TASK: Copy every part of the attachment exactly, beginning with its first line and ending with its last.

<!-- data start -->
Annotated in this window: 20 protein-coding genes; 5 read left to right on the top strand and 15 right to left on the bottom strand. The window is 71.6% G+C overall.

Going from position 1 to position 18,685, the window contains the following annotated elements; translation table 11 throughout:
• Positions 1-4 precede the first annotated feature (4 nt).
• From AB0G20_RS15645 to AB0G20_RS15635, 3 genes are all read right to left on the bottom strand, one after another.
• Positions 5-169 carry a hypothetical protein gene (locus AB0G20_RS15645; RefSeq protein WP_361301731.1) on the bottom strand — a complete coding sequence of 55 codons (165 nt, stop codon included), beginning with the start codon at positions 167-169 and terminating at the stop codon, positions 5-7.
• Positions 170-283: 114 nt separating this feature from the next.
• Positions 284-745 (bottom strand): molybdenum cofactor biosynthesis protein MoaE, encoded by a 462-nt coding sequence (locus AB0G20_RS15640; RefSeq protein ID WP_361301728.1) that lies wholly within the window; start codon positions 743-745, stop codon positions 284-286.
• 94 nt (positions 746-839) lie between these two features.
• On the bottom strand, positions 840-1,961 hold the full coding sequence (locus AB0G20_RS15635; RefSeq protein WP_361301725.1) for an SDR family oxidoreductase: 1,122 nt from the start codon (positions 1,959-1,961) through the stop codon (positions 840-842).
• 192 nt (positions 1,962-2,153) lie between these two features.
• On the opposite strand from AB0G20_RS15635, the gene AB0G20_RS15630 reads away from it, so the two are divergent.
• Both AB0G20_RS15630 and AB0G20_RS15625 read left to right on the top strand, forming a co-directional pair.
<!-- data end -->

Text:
Annotated in this window: 20 protein-coding genes; 5 read left to right on the top strand and 15 right to left on the bottom strand. The window is 71.6% G+C overall.

Going from position 1 to position 18,685, the window contains the following annotated elements; translation table 11 throughout:
• Positions 1-4 precede the first annotated feature (4 nt).
• From AB0G20_RS15645 to AB0G20_RS15635, 3 genes are all read right to left on the bottom strand, one after another.
• Positions 5-169 carry a hypothetical protein gene (locus AB0G20_RS15645; RefSeq protein WP_361301731.1) on the bottom strand — a complete coding sequence of 55 codons (165 nt, stop codon included), beginning with the start codon at positions 167-169 and terminating at the stop codon, positions 5-7.
• Positions 170-283: 114 nt separating this feature from the next.
• Positions 284-745 (bottom strand): molybdenum cofactor biosynthesis protein MoaE, encoded by a 462-nt coding sequence (locus AB0G20_RS15640; RefSeq protein ID WP_361301728.1) that lies wholly within the window; start codon positions 743-745, stop codon positions 284-286.
• 94 nt (positions 746-839) lie between these two features.
• On the bottom strand, positions 840-1,961 hold the full coding sequence (locus AB0G20_RS15635; RefSeq protein WP_361301725.1) for an SDR family oxidoreductase: 1,122 nt from the start codon (positions 1,959-1,961) through the stop codon (positions 840-842).
• 192 nt (positions 1,962-2,153) lie between these two features.
• On the opposite strand from AB0G20_RS15635, the gene AB0G20_RS15630 reads away from it, so the two are divergent.
• Both AB0G20_RS15630 and AB0G20_RS15625 read left to right on the top strand, forming a co-directional pair.